Suppose I have a portfolio of 10 stocks, each allocated a 10% share of the portfolio. Over the course of a few months, I notice that some of my stocks have grown, while others have de-grown. Therefore, for some of the stocks, the portfolio share hypothetically becomes 15%, and for a few others, it reduces to 5%. Now, business fundamentals and investment thesis for all 10 stocks has not changed. In such a scenario, do you
- Deploy extra cash into the stocks with 5% portfolio weight so that their weightage increases? - increase your portfolio size
- In case you don’t have much cash, do you sell a part of the stocks that have increased their portfolio weightage to 15%, and then use the proceeds to increase the share of the de-grown stocks? - keep portfolio size the same, but change the mix of stocks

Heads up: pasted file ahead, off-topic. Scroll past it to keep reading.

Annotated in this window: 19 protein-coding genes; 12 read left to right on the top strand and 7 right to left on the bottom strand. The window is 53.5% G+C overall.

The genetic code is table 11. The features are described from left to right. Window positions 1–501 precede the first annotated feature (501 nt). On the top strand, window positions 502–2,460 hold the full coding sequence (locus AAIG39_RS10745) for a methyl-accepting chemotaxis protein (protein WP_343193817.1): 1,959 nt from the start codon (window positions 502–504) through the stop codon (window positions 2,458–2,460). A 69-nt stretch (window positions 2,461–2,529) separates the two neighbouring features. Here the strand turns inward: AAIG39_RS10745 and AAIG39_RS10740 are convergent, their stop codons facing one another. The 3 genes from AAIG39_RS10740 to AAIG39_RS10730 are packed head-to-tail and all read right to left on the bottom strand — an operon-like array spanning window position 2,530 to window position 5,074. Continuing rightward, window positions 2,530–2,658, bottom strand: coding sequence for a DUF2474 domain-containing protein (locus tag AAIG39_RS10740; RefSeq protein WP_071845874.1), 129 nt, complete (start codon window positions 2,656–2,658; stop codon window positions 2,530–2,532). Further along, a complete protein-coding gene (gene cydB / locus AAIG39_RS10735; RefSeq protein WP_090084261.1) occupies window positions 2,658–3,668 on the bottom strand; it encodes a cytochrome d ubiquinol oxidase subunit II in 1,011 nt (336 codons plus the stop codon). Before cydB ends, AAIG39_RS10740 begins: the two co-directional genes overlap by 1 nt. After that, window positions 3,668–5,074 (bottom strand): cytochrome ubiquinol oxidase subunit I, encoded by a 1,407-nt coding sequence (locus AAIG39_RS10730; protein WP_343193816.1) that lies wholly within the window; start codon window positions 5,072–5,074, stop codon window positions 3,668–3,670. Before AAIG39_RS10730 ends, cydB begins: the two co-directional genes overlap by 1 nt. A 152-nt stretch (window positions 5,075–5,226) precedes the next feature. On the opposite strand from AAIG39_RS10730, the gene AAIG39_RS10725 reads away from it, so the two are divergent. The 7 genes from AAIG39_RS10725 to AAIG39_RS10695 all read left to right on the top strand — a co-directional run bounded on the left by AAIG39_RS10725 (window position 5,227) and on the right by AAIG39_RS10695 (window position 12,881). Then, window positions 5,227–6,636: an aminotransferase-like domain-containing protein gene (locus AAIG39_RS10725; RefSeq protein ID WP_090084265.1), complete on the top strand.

- Do nothing, and follow a coffee-can approach when all the stocks are secular compounders?
Be it Graham or Lynch, one of their tenets is to not keep reshuffling the portfolio - one because I would incur short term capital gains, and two because of brokerage charges. Also, if there is a multibagger in the stocks that have already advanced, then offloading a part stake in such stocks in just a couple of months ruins the opportunity for outsized returns.
Another way of looking at the question is - how rigid are you in sticking to a particular portfolio allocation over the cycle of an investment. In your multibaggers like Avanti, Kaveri, Mayur, etc., did you stick to a rigid portfolio weight of say 10% for these stocks as they kept advancing, or did you stay invested throughout the cycle (at a risk of these multibaggers became a significant chunk of your portfolio)? How would your answer change for a newbie investor?
Could you share your insights / point me to the relevant threads? Apologize for creating a new thread, I couldn’t find a direct answer in the existing threads.